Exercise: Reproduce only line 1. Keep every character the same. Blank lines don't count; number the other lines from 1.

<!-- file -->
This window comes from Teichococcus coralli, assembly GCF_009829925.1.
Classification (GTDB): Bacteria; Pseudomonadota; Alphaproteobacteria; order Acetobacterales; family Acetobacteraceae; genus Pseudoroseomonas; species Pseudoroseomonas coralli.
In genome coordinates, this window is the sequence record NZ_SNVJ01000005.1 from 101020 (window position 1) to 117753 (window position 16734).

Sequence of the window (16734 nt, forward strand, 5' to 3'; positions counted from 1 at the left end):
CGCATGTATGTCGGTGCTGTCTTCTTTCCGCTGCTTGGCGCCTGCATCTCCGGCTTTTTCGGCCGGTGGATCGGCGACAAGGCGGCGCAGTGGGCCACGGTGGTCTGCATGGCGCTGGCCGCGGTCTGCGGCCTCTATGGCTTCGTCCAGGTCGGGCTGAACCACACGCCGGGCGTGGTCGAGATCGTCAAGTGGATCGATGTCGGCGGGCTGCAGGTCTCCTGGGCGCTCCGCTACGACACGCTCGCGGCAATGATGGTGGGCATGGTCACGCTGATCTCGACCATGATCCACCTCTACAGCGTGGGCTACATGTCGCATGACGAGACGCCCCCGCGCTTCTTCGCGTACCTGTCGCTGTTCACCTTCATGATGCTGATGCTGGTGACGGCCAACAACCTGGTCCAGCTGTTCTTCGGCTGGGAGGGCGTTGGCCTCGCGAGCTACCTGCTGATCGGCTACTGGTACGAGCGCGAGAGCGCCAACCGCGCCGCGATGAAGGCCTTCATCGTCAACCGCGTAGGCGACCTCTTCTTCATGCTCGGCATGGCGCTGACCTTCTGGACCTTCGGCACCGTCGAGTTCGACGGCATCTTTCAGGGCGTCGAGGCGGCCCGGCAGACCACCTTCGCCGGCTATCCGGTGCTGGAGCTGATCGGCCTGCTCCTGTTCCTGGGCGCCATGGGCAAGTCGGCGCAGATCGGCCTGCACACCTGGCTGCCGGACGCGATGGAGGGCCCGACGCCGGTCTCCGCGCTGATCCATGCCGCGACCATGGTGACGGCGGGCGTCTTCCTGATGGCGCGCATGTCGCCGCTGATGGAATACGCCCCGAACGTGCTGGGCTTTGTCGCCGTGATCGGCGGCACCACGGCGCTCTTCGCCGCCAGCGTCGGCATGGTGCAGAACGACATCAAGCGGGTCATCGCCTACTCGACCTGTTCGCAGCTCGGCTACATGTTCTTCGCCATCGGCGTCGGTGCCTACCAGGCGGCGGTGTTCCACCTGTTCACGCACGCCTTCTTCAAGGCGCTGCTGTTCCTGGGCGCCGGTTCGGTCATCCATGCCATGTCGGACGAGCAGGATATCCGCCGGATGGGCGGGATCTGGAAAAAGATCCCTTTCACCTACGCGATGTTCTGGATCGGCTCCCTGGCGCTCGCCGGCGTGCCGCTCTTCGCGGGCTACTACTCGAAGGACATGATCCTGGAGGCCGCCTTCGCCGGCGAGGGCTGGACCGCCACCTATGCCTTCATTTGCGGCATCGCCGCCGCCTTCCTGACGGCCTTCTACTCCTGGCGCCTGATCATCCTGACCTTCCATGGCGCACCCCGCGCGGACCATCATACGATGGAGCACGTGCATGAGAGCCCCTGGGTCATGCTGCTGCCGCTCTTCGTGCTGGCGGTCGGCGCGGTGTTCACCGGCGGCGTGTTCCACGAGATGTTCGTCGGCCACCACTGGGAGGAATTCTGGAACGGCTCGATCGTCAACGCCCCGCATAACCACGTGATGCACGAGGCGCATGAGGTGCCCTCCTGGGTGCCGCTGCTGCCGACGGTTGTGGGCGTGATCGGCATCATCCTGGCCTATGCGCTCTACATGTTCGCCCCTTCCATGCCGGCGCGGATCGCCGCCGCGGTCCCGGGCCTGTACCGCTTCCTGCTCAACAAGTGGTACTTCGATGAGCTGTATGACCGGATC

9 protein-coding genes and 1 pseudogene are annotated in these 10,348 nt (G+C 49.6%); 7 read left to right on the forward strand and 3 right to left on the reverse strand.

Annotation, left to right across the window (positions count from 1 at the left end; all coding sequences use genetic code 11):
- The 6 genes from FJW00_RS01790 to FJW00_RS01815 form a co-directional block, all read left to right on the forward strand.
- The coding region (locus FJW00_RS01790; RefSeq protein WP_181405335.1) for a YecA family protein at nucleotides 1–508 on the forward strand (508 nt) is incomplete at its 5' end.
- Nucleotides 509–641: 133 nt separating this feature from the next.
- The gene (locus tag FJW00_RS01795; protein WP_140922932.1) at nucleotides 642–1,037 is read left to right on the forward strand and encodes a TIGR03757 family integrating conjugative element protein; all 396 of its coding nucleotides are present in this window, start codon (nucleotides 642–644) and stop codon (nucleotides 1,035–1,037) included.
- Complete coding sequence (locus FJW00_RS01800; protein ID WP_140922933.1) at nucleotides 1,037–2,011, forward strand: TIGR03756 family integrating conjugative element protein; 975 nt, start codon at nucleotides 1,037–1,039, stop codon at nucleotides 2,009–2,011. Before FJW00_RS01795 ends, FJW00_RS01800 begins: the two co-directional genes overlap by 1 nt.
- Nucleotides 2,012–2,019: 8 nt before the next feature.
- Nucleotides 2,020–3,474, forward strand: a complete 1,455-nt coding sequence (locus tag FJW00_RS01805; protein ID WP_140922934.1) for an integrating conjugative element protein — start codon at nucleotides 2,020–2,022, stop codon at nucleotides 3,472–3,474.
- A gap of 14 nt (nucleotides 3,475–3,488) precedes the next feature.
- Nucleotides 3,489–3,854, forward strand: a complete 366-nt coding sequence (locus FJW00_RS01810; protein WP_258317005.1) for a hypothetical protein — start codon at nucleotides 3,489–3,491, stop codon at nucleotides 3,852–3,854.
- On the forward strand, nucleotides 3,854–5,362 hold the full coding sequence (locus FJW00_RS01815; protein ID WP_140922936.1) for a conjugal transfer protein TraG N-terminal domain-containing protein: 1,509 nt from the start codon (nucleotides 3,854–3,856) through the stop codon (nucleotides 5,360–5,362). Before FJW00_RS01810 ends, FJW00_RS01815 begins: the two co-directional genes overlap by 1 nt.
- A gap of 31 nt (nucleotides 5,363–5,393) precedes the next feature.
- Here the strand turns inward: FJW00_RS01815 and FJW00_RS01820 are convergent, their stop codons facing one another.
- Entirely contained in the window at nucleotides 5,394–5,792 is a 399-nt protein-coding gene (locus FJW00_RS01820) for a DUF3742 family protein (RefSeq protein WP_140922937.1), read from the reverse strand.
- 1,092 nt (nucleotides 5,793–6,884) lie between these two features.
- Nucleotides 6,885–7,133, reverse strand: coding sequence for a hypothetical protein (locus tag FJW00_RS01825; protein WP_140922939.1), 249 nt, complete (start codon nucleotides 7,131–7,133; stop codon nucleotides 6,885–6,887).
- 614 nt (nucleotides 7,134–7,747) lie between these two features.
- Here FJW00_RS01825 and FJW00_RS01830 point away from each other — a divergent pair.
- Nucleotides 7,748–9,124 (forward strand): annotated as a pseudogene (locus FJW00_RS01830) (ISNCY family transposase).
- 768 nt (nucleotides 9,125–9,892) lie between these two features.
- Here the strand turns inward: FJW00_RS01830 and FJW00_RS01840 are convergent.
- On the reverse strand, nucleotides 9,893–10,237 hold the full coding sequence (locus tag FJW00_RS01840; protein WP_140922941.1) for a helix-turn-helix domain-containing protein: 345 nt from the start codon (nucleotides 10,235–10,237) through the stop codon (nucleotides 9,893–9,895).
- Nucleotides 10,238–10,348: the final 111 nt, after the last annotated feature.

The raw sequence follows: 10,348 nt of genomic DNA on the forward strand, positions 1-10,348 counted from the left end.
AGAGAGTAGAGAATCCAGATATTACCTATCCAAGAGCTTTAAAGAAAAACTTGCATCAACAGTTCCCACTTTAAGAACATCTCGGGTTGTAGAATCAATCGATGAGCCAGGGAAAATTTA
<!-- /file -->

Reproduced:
This window comes from Teichococcus coralli, assembly GCF_009829925.1.